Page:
|Near North Side|
Community Area 8, 1 mile N of the Loop. The Chicago River and Lake Michigan form three edges of the Near North Side. The different uses that Chicagoans made of these bodies of water divided the Near North into an expensive residential strip in the east and an industrial, low-income area in the west. A residential and commercial corridor grew up around Clark Street, serving as a buffer between the two.
When, in the 1830s, New Yorker William B. Ogden saw the property that his family had bought on the Near North Side of the Chicago River, he was appalled by the swampy condition of the land. Nevertheless, rapidly increasing real-estate values and the possibility of industrial development along the river induced him to buy up large tracts of land there. He gave the Chicago Dock and Canal Company control of the land where in the twentieth century the Chicago North Pier was built. Ogden increased the amount of waterfront, manufacturing land by having a canal dug across a bend in the North Branch of the river, creating Goose Island. Residential patterns followed industrial use. Although Irish factory workers settled at the juncture of the river and its North Branch, an area called Kilgubbin or the Patch, Ogden's decision to bring the city's first railroad there in 1848 drove them northward along the river. Communities of German and Swedish farmers and merchants occupied the interior of the Near North Side. Finally, members of the McCormick family established an island of wealth when they built homes in the eastern quarter of the area, near to their Reaper Works located between Pine and Sand Streets, just north of the river.
The Fire of 1871 did not alter existing land use, despite destroying most of the structures on the Near North Side. Rather, it was Potter and Bertha Palmer's decision to build their mansion along the future site of Lake Shore Drive that began a century-long process in which the rich took over increasing portions of the Near North Side. Fashionable Chicagoans moved from Prairie Avenue and built mansions facing the lake, spreading out along Astor Street. The enterprising George Streeter claimed that the accumulating sand around his beached boat was outside the legal limits of Illinois, so he could govern it. Although he ultimately lost his case, that section remains Streeterville. The western district, meanwhile, was growing poorer and more disreputable. The increasing industrial pollution earned it the nickname “Smokey Hollow.” In the 1880s a colony of Sicilians joined the Irish there. The area had a reputation for crime, and city police so feared “Death Corner” that they refused to investigate numerous murders there.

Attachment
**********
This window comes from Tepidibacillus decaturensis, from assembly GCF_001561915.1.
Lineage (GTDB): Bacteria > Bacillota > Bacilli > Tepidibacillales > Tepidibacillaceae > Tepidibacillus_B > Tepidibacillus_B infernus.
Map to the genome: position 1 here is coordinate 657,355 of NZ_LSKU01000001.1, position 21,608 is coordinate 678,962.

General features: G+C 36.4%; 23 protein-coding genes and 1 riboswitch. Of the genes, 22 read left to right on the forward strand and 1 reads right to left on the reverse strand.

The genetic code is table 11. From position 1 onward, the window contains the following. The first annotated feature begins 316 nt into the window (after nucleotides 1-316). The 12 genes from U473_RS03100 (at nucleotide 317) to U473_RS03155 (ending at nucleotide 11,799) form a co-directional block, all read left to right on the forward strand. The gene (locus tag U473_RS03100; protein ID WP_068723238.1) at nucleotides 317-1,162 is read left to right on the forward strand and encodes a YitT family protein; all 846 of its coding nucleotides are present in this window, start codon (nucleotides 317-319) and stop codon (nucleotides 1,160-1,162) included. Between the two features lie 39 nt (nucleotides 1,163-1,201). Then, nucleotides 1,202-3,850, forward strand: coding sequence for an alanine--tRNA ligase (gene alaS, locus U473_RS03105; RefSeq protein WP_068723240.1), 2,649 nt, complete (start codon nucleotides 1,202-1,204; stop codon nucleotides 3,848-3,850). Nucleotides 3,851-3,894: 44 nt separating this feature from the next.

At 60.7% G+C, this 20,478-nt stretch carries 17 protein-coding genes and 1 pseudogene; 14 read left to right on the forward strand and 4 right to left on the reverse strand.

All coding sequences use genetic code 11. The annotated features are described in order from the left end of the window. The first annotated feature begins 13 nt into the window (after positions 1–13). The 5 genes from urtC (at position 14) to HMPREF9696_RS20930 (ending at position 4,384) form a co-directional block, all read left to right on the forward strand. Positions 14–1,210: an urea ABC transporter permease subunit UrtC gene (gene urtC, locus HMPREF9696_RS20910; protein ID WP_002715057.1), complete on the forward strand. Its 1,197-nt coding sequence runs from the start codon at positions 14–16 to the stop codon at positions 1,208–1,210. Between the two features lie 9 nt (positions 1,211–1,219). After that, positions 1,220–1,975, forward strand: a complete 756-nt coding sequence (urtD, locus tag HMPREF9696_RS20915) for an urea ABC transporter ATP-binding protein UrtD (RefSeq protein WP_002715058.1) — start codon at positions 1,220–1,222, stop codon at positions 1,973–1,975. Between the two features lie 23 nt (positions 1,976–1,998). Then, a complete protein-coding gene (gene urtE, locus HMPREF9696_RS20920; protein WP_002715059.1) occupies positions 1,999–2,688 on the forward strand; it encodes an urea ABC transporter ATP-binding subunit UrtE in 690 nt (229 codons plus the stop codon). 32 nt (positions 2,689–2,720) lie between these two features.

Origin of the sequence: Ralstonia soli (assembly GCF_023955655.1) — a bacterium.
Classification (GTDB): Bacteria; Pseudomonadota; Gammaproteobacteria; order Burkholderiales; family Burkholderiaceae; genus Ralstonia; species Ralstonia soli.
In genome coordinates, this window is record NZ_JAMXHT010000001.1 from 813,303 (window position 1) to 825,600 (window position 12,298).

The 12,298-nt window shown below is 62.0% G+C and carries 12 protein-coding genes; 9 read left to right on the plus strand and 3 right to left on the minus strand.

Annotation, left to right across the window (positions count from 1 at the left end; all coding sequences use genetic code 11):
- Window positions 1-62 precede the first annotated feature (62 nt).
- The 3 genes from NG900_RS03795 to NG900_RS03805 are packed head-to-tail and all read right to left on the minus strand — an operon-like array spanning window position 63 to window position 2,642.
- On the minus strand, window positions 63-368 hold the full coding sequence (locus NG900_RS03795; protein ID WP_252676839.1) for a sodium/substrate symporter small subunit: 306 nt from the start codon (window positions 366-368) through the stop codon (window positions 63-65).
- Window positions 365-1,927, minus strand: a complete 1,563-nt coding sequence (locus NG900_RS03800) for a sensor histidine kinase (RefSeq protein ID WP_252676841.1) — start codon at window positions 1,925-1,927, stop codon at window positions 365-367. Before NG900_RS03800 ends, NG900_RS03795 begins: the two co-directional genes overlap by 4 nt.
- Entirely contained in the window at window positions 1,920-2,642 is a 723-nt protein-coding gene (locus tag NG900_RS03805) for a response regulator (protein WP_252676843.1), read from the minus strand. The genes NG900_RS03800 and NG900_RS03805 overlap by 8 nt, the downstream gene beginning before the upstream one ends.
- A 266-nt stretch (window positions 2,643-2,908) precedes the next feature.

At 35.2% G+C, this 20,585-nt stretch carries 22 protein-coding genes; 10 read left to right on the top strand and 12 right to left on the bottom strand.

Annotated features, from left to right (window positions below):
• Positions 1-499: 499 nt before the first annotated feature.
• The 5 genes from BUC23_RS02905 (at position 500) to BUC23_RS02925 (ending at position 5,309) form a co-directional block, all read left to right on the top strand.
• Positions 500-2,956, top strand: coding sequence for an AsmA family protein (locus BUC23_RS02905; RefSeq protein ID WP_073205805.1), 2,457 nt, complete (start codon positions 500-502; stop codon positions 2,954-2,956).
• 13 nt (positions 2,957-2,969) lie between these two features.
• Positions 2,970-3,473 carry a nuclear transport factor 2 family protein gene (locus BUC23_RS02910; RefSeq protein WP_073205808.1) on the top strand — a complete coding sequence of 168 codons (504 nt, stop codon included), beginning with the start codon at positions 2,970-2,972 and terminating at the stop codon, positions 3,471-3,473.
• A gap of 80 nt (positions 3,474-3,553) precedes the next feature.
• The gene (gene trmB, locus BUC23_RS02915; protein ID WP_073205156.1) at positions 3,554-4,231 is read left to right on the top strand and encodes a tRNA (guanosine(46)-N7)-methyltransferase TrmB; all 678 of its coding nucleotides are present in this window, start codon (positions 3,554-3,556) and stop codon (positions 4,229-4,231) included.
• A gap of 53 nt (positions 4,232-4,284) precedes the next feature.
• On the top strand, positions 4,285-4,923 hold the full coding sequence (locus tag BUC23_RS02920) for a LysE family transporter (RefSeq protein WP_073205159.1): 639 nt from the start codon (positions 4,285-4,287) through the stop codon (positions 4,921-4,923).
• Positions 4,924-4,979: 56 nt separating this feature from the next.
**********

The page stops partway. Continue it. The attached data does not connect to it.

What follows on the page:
The years after the Great Depression saw shifts in the balance between wealth and poverty on the Near North Side. City officials tried to erode the western slum by replacing part of it with the Frances Cabrini Homes. By 1982, the high-rise Cabrini Extension and William Green Homes constituted a new neighborhood—Cabrini-Green. Deterioration spread eastward, however, and the promise of public housing in Chicago was not fulfilled.
In the 1950s, the city turned to urban renewal. It cleared and sold the central strip between Clark and LaSalle Streets to developer Arthur Rubloff for Sandburg Village. Rubloff also spearheaded the revitalization of North Michigan Avenue under the banner of “The Magnificent Mile.” The success of these developments spurred the erection of more high-rise apartments and new investment in the Near North Side. In the 1980s, the River North area became a center for art galleries. The Chicago Dock and Canal Trust, still controlled by William Ogden's descendants, made riverfront property available for new residential and commercial use with the Cityfront Center development. They redesigned old warehouses into a shopping mall called North Pier and built new skyscrapers. By the mid-1990s, expensive land encircled Cabrini-Green, but its residents were poor people determined to stay in their neighborhood. Mayor Richard M. Daley and other planners called for the demolition of part of the complex and its replacement with mixed-income housing.
Berger, Miles L. They Built Chicago: Entrepreneurs Who Shaped a Great City's Architecture. 1992.
Stamper, John W. Chicago's North Michigan Avenue: Planning and Development, 1900–1930. 1991.
Zorbaugh, Harvey Warren. The Gold Coast and the Slum: A Sociological Study of Chicago's Near North Side. 1929.
The Electronic Encyclopedia of Chicago © 2005 Chicago Historical Society.
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